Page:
5 Secrets for Making The Best Pumpkin Pie
Give one or more of these tricks a try, and your take on this classic holiday dessert will steal the show.
Pumpkin pie is an iconic Thanksgiving dish. You might make apple or cherry pie at other times during the year, but pumpkin is almost always reserved exclusively for the big day, which means it’s important to nail it. Here are five tips to help you make the best-ever pumpkin pie to wow your family and friends.
1. Don’t go rogue and make your own pumpkin filling.
I know it’s tempting to think buying a fancy pumpkin and making your own filling will improve your pie, but it won’t. I’ve never met a single baker, professional or otherwise, who recommends veering away from the canned stuff, which offers superior consistency of flavor and texture. Do yourself a favor and skip the (very time- and labor-intensive) process of making your own from-scratch pumpkin puree.
2. Use Vietnamese cinnamon.
The spices used in pumpkin pie are fairly universal, so one way to add a little distinction to your version, while also keeping it classic, is to use Vietnamese cinnamon. This variety of cinnamon has a more intense, sweet flavor with a hint of spiciness. I love Burlap and Barrel’s super high-quality, equitably sourced royal cinnamon, which is harvested in the mountains of Vietnam.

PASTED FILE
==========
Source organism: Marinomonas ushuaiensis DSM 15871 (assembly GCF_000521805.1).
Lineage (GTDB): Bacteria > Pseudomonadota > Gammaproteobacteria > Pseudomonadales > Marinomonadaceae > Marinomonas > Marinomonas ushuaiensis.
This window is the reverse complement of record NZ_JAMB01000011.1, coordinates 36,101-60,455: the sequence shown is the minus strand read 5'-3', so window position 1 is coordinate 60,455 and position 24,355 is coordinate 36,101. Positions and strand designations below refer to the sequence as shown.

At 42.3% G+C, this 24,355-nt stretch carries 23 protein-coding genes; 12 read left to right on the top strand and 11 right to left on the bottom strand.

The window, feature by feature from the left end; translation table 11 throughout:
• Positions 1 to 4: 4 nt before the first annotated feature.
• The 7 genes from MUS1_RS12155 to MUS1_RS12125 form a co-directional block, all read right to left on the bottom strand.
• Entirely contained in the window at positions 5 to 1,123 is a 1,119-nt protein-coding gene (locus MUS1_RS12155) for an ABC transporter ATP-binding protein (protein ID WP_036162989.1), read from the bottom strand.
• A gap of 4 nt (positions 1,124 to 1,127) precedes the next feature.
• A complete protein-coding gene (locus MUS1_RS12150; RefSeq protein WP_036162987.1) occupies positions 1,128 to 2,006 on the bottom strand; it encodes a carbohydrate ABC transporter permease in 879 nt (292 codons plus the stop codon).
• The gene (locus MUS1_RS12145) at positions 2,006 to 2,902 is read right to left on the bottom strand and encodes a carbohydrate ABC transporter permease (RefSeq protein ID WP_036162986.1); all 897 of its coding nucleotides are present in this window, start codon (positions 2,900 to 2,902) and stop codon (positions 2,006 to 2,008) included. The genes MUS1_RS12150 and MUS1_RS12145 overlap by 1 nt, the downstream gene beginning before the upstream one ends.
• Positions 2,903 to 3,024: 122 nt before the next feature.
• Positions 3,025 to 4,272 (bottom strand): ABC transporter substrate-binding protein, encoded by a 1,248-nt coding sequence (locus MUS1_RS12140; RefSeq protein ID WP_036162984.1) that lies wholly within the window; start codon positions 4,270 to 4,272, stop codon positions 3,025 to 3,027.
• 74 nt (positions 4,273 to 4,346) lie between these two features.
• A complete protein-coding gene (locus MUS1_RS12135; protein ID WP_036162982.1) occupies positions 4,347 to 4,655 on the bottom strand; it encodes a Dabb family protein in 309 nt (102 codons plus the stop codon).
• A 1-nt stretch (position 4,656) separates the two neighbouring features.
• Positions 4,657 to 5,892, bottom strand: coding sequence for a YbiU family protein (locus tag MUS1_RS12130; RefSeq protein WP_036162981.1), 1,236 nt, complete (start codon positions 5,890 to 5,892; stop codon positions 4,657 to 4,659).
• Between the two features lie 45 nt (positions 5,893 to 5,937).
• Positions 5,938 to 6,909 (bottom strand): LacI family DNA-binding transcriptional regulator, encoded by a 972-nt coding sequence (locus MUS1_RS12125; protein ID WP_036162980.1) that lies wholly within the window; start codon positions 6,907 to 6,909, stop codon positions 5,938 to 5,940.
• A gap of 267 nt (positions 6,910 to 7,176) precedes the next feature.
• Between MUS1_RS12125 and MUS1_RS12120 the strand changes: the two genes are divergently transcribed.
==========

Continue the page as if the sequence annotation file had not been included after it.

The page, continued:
3. Blind-bake better.
With a liquid-filled pie like pumpkin, you can assume that the bottom of the crust will not get any darker or crispier than it is when you add the filling. That means the blind-bake, or the part where you pre-bake the crust without any filling in it, is super important. Use pie weights (or pennies, dry beans, or uncooked rice) to bake the crust for a good 20 minutes, then remove the weights and bake for another 10 or 15 minutes, until the center of the crust is deeply golden. If you’re worried about the edges getting too dark, since they’ll continue cooking once the filling is added, use tin foil to create a little collar, which will protect the edge from burning.
Try It: How to Blind Bake a Pie Crust
4. Use dark brown sugar.
Dark brown sugar is made that way with molasses, which is not a typical ingredient in pumpkin pie. It should be, though. It adds a rich, smoky flavor to the pie that isn’t directly noticeable, but adds a delicious complexity that will have everyone asking what your secret ingredient is.
5. Add bourbon.
I personally believe that an important part of Thanksgiving is including bourbon in as many dishes as possible, and then drinking plenty of it on the rocks. Nowhere is it more at home, though, than in a pumpkin pie. Use a bourbon with vanilla notes, and simply swap it out for the vanilla the recipe calls for. Trust me, no one will mind.